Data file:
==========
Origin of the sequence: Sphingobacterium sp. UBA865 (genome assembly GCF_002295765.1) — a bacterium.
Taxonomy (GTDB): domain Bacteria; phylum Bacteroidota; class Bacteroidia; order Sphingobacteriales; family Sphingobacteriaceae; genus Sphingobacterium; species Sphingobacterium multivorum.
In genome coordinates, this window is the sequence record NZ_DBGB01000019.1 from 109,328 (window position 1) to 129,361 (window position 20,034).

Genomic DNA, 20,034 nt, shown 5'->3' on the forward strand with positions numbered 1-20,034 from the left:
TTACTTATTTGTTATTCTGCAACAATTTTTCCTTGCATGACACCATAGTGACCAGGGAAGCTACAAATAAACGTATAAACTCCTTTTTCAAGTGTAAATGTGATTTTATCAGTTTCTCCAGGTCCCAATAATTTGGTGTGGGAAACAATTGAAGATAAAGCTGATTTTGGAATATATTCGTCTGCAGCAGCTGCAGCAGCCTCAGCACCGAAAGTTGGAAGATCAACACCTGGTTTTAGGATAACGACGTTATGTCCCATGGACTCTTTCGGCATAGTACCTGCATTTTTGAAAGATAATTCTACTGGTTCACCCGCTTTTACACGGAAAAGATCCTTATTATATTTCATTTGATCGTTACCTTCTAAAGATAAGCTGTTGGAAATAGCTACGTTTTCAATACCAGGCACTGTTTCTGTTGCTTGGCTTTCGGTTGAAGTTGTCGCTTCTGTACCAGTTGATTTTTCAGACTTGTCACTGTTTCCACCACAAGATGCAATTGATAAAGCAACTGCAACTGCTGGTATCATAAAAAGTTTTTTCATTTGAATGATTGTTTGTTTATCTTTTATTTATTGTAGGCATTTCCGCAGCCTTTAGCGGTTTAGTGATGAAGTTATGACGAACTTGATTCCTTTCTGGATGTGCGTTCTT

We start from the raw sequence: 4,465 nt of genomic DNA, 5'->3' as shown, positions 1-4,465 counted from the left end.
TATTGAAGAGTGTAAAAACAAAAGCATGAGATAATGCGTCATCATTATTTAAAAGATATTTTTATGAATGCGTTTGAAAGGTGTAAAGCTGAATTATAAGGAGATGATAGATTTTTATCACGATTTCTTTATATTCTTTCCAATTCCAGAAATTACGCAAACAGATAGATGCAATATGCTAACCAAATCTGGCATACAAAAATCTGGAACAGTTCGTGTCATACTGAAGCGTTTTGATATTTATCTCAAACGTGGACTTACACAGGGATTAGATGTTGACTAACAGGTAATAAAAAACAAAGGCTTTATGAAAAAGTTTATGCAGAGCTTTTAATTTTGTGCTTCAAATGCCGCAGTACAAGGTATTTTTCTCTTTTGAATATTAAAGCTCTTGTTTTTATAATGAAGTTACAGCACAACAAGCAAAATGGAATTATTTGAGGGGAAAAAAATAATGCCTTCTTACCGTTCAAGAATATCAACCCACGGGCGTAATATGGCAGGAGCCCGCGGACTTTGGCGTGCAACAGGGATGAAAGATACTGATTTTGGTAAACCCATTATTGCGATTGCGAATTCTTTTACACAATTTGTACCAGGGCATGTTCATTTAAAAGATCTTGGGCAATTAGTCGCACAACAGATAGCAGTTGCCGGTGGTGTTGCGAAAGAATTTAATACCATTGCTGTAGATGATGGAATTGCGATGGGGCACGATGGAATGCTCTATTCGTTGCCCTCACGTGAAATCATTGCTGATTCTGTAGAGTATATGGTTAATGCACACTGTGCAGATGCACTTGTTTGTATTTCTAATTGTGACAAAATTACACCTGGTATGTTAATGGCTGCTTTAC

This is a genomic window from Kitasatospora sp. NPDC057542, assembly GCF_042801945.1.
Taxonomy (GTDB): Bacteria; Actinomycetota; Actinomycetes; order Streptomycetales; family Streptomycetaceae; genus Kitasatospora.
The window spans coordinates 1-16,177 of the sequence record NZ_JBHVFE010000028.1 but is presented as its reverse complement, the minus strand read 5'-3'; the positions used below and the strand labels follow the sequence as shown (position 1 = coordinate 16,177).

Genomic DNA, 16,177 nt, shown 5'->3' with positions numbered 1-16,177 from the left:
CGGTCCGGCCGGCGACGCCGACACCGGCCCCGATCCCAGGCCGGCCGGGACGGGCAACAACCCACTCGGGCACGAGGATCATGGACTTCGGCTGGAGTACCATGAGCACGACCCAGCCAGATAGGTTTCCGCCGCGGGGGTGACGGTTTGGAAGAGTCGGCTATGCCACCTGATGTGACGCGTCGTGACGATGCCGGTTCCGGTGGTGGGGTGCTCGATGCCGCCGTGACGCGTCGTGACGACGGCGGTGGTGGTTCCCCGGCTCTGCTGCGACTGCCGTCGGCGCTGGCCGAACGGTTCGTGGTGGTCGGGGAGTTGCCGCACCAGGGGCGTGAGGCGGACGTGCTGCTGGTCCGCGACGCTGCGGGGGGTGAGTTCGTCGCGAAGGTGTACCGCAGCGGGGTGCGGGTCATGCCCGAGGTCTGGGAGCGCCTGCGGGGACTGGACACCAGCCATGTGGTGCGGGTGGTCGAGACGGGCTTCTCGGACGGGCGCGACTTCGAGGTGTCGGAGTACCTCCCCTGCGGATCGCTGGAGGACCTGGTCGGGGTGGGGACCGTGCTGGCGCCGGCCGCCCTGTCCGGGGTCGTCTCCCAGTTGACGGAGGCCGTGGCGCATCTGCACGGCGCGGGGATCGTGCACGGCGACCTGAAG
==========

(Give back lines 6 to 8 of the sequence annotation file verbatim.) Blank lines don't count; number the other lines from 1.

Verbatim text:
We start from the raw sequence: 4,465 nt of genomic DNA, 5'->3' as shown, positions 1-4,465 counted from the left end.
TATTGAAGAGTGTAAAAACAAAAGCATGAGATAATGCGTCATCATTATTTAAAAGATATTTTTATGAATGCGTTTGAAAGGTGTAAAGCTGAATTATAAGGAGATGATAGATTTTTATCACGATTTCTTTATATTCTTTCCAATTCCAGAAATTACGCAAACAGATAGATGCAATATGCTAACCAAATCTGGCATACAAAAATCTGGAACAGTTCGTGTCATACTGAAGCGTTTTGATATTTATCTCAAACGTGGACTTACACAGGGATTAGATGTTGACTAACAGGTAATAAAAAACAAAGGCTTTATGAAAAAGTTTATGCAGAGCTTTTAATTTTGTGCTTCAAATGCCGCAGTACAAGGTATTTTTCTCTTTTGAATATTAAAGCTCTTGTTTTTATAATGAAGTTACAGCACAACAAGCAAAATGGAATTATTTGAGGGGAAAAAAATAATGCCTTCTTACCGTTCAAGAATATCAACCCACGGGCGTAATATGGCAGGAGCCCGCGGACTTTGGCGTGCAACAGGGATGAAAGATACTGATTTTGGTAAACCCATTATTGCGATTGCGAATTCTTTTACACAATTTGTACCAGGGCATGTTCATTTAAAAGATCTTGGGCAATTAGTCGCACAACAGATAGCAGTTGCCGGTGGTGTTGCGAAAGAATTTAATACCATTGCTGTAGATGATGGAATTGCGATGGGGCACGATGGAATGCTCTATTCGTTGCCCTCACGTGAAATCATTGCTGATTCTGTAGAGTATATGGTTAATGCACACTGTGCAGATGCACTTGTTTGTATTTCTAATTGTGACAAAATTACACCTGGTATGTTAATGGCTGCTTTAC

This is a genomic window from Kitasatospora sp. NPDC057542, assembly GCF_042801945.1.